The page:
Defining 'political activity' for the internet: Learning from the IRS

Defining 'political activity' for the internet: Learning from the IRS
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Social media giants Facebook, Twitter and Google have been struggling to develop policies regarding political ads. Facebook has taken the position that it will not fact check political ads. However, it recently announced that it is considering increasing the minimum number of people who can be targeted by specific political ads from a hundred to a few thousand. Twitter has decided not only to end political ads, but also to impose restrictions on cause-related advertising. Google has determined to stop allowing highly targeted political advertising, but to continue to fact check such ads, as part of a general policy forbidding misleading advertising.

All of these media giants have encountered strong objections to their announced policies. Furthermore, the inconsistency of the different policies itself creates challenges. In our politically charged atmosphere, both the attempts to adopt policies and unhappiness with them are understandable. The media platforms, however, irresponsibly underestimated the difficulties of formulating workable rules regarding political activity.

The experience of the IRS demonstrates the problems such attempts face.

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The Internal Revenue Code prohibits tax-exempt section 501(c)(3) charities from supporting or opposing candidates for elected office. Public charities can engage in a limited amount of lobbying — seeking to influence legislation or legislators. Private foundations cannot lobby at all. Section 501(c)(4) social welfare organizations can engage in lobbying without limit and engage in campaign intervention so long as such is not their primary activity.

Tax regulations applicable to private foundations provide exceptions to forbidden lobbying. These include nonpartisan analysis, study, and research; technical advice or assistance, and examinations or discussions of broad social, economic and similar problems. Social media would benefit from adopting these exceptions and look to IRS interpretation of them.

The IRS, however, has struggled to give meaningful guidance about how to define campaign intervention for both these categories of exempt organizations. One important piece of official guidance from 2004 offers these criteria as key factors in distinguishing issue advocacy from campaign intervention:

  • a) The communication identifies a candidate for public office;
  • b) The timing of the communication coincides with an electoral campaign;
  • c) The communication targets voters in a particular election;
  • d) The communication identifies that candidate’s position on the public policy issue that is the subject of the communication;
  • e) The position of the candidate on the public policy issue has been raised as distinguishing the candidate from others in the campaign, either in the communication itself or in other public communications; and
  • f) The communication is not part of an ongoing series of substantially similar advocacy communications by the organization on the same issue.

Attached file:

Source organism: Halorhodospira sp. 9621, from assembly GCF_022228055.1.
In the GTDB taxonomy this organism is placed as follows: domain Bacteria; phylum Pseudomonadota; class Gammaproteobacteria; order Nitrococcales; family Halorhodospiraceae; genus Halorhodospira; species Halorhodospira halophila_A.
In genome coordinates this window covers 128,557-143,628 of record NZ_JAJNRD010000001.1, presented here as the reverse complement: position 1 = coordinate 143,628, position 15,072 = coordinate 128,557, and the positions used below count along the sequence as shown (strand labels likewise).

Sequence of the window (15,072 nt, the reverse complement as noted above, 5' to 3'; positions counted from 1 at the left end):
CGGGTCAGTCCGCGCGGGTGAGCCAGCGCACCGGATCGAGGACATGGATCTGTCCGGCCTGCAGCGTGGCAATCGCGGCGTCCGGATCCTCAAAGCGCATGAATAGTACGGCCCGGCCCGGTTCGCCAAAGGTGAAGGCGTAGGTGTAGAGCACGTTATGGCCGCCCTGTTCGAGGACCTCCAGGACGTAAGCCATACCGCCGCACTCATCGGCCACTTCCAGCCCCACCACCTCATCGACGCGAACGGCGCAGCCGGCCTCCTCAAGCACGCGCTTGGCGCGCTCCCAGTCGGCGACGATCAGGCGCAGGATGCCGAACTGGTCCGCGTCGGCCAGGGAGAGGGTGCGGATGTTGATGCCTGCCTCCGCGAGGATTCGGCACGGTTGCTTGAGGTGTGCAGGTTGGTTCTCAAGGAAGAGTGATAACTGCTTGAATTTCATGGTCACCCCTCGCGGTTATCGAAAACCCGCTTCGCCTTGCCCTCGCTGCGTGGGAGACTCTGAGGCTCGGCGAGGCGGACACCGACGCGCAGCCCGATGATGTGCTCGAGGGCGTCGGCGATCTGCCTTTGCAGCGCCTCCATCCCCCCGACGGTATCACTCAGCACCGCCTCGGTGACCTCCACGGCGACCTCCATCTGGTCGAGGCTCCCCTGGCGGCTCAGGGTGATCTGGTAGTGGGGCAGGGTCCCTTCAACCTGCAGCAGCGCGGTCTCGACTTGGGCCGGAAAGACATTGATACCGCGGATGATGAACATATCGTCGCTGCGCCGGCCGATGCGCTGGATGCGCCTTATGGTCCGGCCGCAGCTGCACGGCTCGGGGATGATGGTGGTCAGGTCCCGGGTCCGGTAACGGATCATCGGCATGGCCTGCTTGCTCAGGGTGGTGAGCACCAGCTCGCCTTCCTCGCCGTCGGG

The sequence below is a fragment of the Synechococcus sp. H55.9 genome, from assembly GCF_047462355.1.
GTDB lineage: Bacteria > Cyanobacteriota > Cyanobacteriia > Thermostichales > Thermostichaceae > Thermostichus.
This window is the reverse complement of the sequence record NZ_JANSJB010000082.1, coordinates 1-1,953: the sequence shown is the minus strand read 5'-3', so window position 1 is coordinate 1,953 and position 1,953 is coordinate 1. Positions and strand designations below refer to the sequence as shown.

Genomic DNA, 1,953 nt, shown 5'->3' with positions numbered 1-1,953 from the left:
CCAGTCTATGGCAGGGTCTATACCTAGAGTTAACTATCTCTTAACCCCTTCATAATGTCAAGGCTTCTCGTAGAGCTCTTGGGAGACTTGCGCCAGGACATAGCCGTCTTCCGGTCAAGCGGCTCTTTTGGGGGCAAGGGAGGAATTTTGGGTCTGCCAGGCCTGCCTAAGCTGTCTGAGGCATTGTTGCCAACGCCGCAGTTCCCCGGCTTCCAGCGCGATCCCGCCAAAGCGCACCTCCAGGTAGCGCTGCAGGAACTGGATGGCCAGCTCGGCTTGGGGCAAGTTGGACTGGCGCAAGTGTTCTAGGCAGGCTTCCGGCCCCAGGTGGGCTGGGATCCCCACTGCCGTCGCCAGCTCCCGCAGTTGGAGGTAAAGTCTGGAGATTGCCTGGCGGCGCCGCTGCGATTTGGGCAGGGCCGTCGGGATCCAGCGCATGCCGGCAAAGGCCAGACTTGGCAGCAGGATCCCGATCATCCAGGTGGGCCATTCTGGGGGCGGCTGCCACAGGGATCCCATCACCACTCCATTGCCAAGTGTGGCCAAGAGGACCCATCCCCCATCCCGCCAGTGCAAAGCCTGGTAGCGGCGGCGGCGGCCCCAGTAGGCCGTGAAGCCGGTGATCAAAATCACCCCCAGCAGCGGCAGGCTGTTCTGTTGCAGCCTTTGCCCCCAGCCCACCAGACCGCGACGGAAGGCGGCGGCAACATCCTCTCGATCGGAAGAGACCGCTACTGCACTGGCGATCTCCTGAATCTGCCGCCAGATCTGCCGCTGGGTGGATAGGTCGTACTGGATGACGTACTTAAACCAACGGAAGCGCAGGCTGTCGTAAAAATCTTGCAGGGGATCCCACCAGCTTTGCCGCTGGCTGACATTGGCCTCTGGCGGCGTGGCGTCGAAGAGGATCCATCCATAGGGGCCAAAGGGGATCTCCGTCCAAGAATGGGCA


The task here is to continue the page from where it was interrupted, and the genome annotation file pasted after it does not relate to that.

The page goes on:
Thus, the IRS has treated targeting voters as an important factor for many years. Social media platforms, however, can now target specific groups of voters — by gender, by race, by location — in ways not imagined in 2004. In the internet age, the beginning of an electoral campaign is difficult to identify. Deciding whether the position of the candidate distinguishes the candidate from others grants enormous discretion to government employees. More generally, “facts and circumstances” rules are inherently uncertain in application.

Dissatisfaction with such a facts and circumstances test, as well as the Tea Party controversy, led the IRS to try to define campaign intervention more precisely. It issued proposed regulations in 2013 to govern section 501(c)(4) social welfare organizations in this regard. The proposed section 501(c)(4) regulations introduced a new term, “candidate-related political activity,” and defined it broadly. For example, candidate-related activity under the proposed regulations included voter registration and get-out-the vote drives, even if conducted in a non-partisan and unbiased manner, which would have been a significant change in position. The new category also encompassed preparation or distribution of a voter guide that that referred to a candidate or a political party. 

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The IRS received over 150,000 comments on these proposed regulations, most opposing them. The IRS then withdrew them. Congress also took action. Since 2015, it has barred the IRS from using any appropriated funds to define political activity under section 501(c)(4). Thus, the IRS has been unable to give clearer guidance about the meaning of political activity.

The IRS experience teaches that social media giants waited far too long to come to grips with this issue. A problem this fraught cannot be resolved so close to a presidential election. By not confronting the issue sooner, these tech companies have once again failed the public. The consequences not only for political activity, but also for public discourse generally could prove great enough to prompt Congress, after the 2020 election, to act — despite its enormous reluctance to regulate either political activity or social media.

Ellen P. Aprill is the John E. Anderson Chair in Tax Law at LMU Loyola Law School in Los Angeles, where she founded the Western Conference on Tax Exempt Organizations. LMU will serve as the venue for the Dec. 19 Democratic Presidential Debate.